In the past two weeks, I have digested more “content” than is healthy. I’ve deleted more email spam and voicemails than I did ALL of last year. I have spoken to clients, prospects, and partners about their current state and future assessments. Prior to COVID-19, I have marketed through the Internet Gold Rush, Y2K, the dot-com bust, 9/11, The Great 2008 Recession, and any number of other “irrational” rushes. During these times, there is a common negative climate of fear, helplessness, panic, greed, and FOMO in firms. There is also a positive ethos of concern and a sincere desire to be helpful. Both need to be managed. Now more than ever, marketers must offer strategic counsel to partners and provide the backbone that seizes the opportunity but also protects a firm’s reputation. Partners need to listen. Follow these guidelines and you will achieve those goals.
READ: The Purpose of a Leader
6 Marketing Guidelines for Professional Services Firms During the COVID-19 Pandemic
1. Be calm. Panic serves no one. Clients turn to professional services firms for guidance and reassurance—better described as “comfort.” You cannot give something you do not possess. Before solving other’s problems, get your own house in order. Cash is king. Get all employees on the same page. Reschedule, cancel, adapt your planned activities, but don’t start killing things until you have clarity. None of us has much clarity right now. As the great John Wooden said, “Be quick but don’t hurry.”
2. Be helpful. Banal communication like “We are here for our clients.” is worthless and just adds to the noise. Whether you’re communicating en masse or one-to-one, give the recipient something of value to THEM. That means deep listening and a servant mindset–not delivering platitudes or selfishly/opportunistically selling something.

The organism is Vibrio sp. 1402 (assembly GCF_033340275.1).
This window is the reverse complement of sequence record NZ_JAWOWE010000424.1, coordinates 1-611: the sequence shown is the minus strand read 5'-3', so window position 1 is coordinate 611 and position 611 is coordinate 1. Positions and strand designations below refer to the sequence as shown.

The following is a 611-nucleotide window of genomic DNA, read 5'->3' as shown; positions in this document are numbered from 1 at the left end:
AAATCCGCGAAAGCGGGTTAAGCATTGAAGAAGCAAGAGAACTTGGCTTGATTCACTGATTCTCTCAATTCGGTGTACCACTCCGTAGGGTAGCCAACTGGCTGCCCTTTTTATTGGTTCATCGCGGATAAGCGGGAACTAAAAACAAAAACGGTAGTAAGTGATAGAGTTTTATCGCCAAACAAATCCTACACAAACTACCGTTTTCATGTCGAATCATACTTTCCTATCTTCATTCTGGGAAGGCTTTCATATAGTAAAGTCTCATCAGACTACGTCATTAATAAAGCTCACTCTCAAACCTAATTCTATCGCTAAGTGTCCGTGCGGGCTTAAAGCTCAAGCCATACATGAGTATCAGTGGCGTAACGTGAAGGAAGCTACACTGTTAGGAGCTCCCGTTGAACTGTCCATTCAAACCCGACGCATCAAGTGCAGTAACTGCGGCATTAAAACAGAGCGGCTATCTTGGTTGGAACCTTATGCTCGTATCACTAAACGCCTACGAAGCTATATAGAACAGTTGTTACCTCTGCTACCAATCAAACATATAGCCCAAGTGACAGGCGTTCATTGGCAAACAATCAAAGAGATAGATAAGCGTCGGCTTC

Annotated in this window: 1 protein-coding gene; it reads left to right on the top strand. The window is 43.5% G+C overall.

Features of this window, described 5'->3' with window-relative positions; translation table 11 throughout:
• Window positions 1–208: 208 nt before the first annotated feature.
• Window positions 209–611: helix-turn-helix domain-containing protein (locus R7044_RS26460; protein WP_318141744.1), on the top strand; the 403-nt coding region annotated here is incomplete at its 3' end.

3. Be purposeful or don’t communicate. Chaos and panic may dominate a firm’s actions. Partners will project a sense of urgency to do something to serve their clients at this desperate time. Do not fall prey to this mindset. Partners AND marketers must work together to scrutinize opportunities and answer these key questions before starting a campaign or pressing send on a communication:
- What problem are we solving for the recipient?
- How do we know that this is a priority for the recipient?
- Why should this communication come from us?
- Are we in a position to deliver on the promise or solution we are offering?
- What do we want the recipient to know AND do after receiving the communication?
4. Stay in the lane where your brand is relevant. Many firms see opportunities where opportunities do NOT exist. Marketing agencies don’t need to be talking about cash-flow, CARE or FMLA. Accounting firms don’t need to be offering advice on client retention or hand-washing. Play where your firm has brand relevance, the core capabilities, and an opportunity to add VALUE now. Jason Mlicki, my Rattle and Pedal co-host, and Bob Buday, thought leadership guru, offer solid advice on how to choose your opportunities.
5. Be specific. Send the right message to the right person at the right time. “Send All” are not words that should ever be used in Marketing during regular situations. They are even more of a pariah in a crisis. SEGMENT your lists AND your messages–demographically, psychographically, and behaviorally. You CANNOT be relevant or specific without segmentation. If you do not have the process or technology to do it, then, don’t send anything now. You’re spamming people. Your next task is to develop this baseline marketing capability.
6. Monitor all communication. If ever there was a time to look at and discuss key metrics like open rates and click-throughs, now is the time. You need immediate feedback to assess the market’s receptivity to your message. You will know immediately if you have understood your markets’ needs, offered a solution, and have the brand relevance that gives you permission to help.
Panics and threats cause people and firms to revert to their true personalities. Your “lizard brain” shifts into either fight or flight mode. Neither will serve you well at this time. Viktor Frankl in his book Man’s Search for Meaning, which recounts his time in a German concentration camp during WWII, tells us that there is a space between the moment an action hits us and the time we react to it. Those that survive and thrive in a given situation recognize that moment and space and act in a way that is consistent with the reason they exist.